Michael: When you build this stuff on modern technology architecture, there’s a lot of custodial processes you can do radically faster, radically cheaper, and then try to compete for business with a less expensive platform and a better client experience (which I think ultimately is what Altruist is trying to be). They’re saying, We will be the modern technology next generation, RIA custodian and look at all the awesome stuff that we can do inexpensively and easily that’s still a pain in the butt to do everywhere else on everything from client onboarding and opening accounts into your trading and rebalancing and portfolio management.

Michael: I certainly think there’s a need for a little bit of shakeup and disruption in the custodial space. I think custodial technology in general has still moved slower than it needs to in order to keep pace. And I’m not insensitive to the bajillion dollars that some of those companies spend on their tech development budgets. But I think frankly, some of them are still paying off a debt, a technology debt overhang of having underdeveloped, even in the late 2000s and early 2010s, had their collective “Ohhh” blank moment when the robo advisors launched and they said, Oh my God, I didn’t realize how far behind our technology is.
In 2012 I was still opening accounts with most RIA custodians using faxes with follow up signatures and here comes Betterment where you can open the account, transfer money, fund the account and be fully invested off your smartphone in less than 30 minutes.

Michael: So I think we’re overdue for some kind of technology pressure and maybe a little technology disruption in the RIA custodian space. But the distinction is that your Robin Hood had explosive growth because they gobbled up this giant wave of first time investors investing micro amounts that couldn’t even get onto other platforms, with a very simple entry point to become a stock investor. Like, Hey, you only have $20 a month. Well we’ll let you buy 0.1 fractional shares of Apple until you get a whole share of Apple and you can see what it’s like to be a stock investor. And I think that’s a fantastic thing and it’s really cool, and they’ve certainly gotten a huge number of accounts and brought in a giant new wave of investors who weren’t participating in the traditional system. But it’s not like an advisor world.

Michael: There’s hundreds of thousands of advisors who have no custodian who have just been waiting for their opportunity to have a first tech savvy custodian so they could suddenly start growing their businesses and use a platform like Altruist. The entry to marketplace that Robin Hood was able to take care of bit this giant swath of underserved small investors who were tech savvy and wanted what Robin Hood was offering. That white space doesn’t exist in the RIA world. If Altruist is going to succeed, they have to succeed by taking market share from someone else.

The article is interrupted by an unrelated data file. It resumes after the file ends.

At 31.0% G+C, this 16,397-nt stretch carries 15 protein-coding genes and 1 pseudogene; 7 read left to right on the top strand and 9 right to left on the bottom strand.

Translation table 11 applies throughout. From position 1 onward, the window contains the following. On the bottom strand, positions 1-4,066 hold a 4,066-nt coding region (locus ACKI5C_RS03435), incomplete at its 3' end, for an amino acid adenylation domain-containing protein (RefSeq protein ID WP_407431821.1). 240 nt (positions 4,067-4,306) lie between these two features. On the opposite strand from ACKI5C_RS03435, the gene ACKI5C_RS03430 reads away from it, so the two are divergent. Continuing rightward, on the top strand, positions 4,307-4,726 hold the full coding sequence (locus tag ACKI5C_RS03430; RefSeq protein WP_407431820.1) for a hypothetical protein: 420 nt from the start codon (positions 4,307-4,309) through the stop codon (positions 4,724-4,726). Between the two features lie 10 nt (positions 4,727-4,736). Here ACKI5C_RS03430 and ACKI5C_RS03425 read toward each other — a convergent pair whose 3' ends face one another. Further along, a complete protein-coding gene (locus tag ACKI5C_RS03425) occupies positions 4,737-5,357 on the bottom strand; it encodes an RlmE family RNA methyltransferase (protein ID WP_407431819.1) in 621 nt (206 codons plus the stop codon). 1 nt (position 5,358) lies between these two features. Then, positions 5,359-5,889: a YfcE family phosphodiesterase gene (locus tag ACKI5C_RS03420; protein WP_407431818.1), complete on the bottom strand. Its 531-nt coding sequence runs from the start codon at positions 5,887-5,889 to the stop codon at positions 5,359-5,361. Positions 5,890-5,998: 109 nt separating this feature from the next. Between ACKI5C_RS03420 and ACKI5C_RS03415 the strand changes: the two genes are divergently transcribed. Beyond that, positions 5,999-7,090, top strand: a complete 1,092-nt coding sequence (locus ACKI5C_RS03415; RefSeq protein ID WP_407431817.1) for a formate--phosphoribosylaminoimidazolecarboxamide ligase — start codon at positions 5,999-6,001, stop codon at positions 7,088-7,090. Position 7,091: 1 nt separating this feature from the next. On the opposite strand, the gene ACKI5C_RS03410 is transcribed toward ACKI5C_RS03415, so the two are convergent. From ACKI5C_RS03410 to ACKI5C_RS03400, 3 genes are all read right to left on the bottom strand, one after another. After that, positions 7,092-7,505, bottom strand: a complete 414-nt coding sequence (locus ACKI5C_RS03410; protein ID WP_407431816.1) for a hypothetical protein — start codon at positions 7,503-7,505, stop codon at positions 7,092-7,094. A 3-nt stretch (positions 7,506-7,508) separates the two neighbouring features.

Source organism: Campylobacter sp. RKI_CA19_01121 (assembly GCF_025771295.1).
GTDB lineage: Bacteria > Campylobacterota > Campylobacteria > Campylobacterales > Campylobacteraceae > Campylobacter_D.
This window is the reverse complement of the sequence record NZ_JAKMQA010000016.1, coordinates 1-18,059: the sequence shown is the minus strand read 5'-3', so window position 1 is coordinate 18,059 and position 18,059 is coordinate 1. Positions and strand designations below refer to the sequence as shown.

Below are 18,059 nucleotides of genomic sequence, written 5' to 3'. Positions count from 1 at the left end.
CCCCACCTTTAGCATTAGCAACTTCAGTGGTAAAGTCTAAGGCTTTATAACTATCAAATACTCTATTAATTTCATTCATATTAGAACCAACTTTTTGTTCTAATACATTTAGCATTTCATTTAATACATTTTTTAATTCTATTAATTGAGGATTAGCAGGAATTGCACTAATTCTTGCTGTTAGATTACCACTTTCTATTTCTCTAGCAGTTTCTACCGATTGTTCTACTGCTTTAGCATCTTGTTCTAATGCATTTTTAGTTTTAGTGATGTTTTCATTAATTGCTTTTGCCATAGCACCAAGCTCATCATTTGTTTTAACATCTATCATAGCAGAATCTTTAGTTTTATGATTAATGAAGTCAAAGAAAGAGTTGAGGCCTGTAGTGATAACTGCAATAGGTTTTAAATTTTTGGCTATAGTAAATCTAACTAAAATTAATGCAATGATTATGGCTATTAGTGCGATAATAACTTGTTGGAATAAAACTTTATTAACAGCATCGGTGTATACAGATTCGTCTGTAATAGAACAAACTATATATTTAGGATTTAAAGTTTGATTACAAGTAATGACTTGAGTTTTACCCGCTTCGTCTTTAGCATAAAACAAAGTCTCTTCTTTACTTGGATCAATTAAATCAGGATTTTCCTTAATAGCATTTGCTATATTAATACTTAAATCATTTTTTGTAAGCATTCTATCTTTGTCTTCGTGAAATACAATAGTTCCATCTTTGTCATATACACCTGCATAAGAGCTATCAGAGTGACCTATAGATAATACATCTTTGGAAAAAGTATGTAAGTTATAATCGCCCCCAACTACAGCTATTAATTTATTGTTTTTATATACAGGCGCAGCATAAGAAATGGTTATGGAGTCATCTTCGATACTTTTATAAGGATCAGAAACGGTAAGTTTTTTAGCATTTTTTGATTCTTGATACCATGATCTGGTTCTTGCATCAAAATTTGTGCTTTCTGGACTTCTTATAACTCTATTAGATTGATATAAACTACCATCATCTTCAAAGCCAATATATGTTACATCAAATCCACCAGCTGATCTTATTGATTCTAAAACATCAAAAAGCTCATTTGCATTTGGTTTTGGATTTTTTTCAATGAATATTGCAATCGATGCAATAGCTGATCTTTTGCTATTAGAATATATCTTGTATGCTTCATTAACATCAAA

Michael: And now you get into all the dynamics of switching platforms and making changes that is harder for advisors, stressful for advisors, time-consuming for advisors, has real labor costs for advisors, has real threat than not all of your clients are going to come along and be willing to make the change, all to leave a custodian who at the end of the day, it doesn’t charge me anything cause custody is air quotes free. And of course it’s not really free because they’re making money on the cash and the order flow and the other stuff that’s there. But when I don’t pay for my RIA custodial out of pocket, it’s really hard to be a lower cost platform that competes on price in a marketplace where you can only win by getting people to switch platforms.

Craig: Yeah.

Michael: And so I love conceptually what Altruist is doing. The pro-advisor, pro-innovator in me, I want them to win for the sake of pushing the whole industry forward with some positive technology pressure. But I don’t know if Altruist will be the big winner of the next 10 years or if they’ll simply leave a big legacy of giving a good push to everybody else. But when everybody else ups their technology as well, suddenly it’s harder for Altruists to differentiate.